Suzi (k00kaburra) wrote,

Training at the museum, continued

Today was my front desk training. It was instantly familiar, because customer service is the focus. Been there, done that, right?

So the first thing Mike showed me was how to use the register. It's a computer POS system that I haven't used before, but it is similar enough to the programs used by Lush and Bath & Body Works that it isn't a problem. After he'd shown me the process once or twice, I was able to ring up t-shirts and ticket sales easily. In fact, Mike seemed slightly astonished: “You've got it down already?” It's like the interns they've had before never worked retail! The program is a little quirky – the tag scanner won't always work unless a museum ticket is already on the transaction, and there's no way to put a transaction on hold. (I miss that feature.)

The museum wasn't too busy, so between visitors I did my best to restock. I pulled jewelry from the back to fill the racks of earrings and necklaces. Whenever a book sold, I replaced it. When it got truly slow, I went through the t-shirts and sized them so that smalls were in the front and the XXL shirts were in the back. My boss again seemed surprised – but I don't think I was doing anything exceptional, I was just keeping busy so that I wouldn't go crazy.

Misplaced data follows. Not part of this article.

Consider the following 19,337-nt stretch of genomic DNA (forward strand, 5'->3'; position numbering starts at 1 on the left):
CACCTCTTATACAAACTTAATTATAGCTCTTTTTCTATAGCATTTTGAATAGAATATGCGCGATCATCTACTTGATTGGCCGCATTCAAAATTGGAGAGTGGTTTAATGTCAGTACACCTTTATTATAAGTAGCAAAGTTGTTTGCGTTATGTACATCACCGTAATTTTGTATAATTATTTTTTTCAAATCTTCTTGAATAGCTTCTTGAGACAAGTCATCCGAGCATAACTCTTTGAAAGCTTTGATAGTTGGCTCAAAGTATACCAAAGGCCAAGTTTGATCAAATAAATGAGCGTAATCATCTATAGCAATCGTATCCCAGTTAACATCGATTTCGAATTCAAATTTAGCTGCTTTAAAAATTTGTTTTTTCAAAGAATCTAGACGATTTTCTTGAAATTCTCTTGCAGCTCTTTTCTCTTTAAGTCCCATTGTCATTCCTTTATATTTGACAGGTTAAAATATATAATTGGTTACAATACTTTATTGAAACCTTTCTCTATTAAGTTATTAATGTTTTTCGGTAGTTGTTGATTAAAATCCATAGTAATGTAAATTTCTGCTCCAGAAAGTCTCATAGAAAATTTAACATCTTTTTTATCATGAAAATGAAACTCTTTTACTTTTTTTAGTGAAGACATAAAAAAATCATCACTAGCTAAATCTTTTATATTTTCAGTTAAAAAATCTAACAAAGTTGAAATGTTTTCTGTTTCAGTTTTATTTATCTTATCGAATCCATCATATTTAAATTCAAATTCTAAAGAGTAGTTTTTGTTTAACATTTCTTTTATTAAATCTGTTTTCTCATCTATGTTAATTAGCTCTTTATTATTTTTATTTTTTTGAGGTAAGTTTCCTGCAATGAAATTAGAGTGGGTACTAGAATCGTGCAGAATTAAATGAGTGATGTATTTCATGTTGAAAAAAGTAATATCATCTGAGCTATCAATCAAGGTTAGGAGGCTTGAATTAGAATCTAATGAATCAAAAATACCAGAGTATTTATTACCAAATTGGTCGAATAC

The toughest part of working the front desk is when visitors ask questions about the local area. They want directions, recommendations for hikes, and other miscellaneous information. Most of the time, I just called to my boss for help, because of course I have no idea how long a hike to Calf Creek will take or the day use fees for other state parks or whether the Hole in the Rock road is paved, dirt or gravel. Everyone assures me that, with time, I'll get it down. On the front desk is a binder full of information about the area, and I've been reading it and trying to absorb as much information as possible.

I also learned today that the BLM (Bureau of Land Management) rents a small desk at the back of the museum for visitor information and issuing permits for overnight camping and gathering wood and whatnot. It isn't staffed full-time, but whenever someone is back there I can just send visitors to them for information. So that will make it easier on the days I'm by myself.

At the end of the day, Mike and I counted out the register and it was off by a few dollars. I immediately prepared to recount everything, but my boss just shrugged it off. “It's only a couple of bucks,” he said. My jaw dropped. At Bath & Body Works, variance of more than a few cents necessitated double and triple-checking our counting, while any amount over a dollar at Lush could potentially lead to a write-up. But compared to the typical uptight retail manager, folks here in Boulder are so much more relaxed about details like that.
Tags: anasazi state park, customer service, internship, retail

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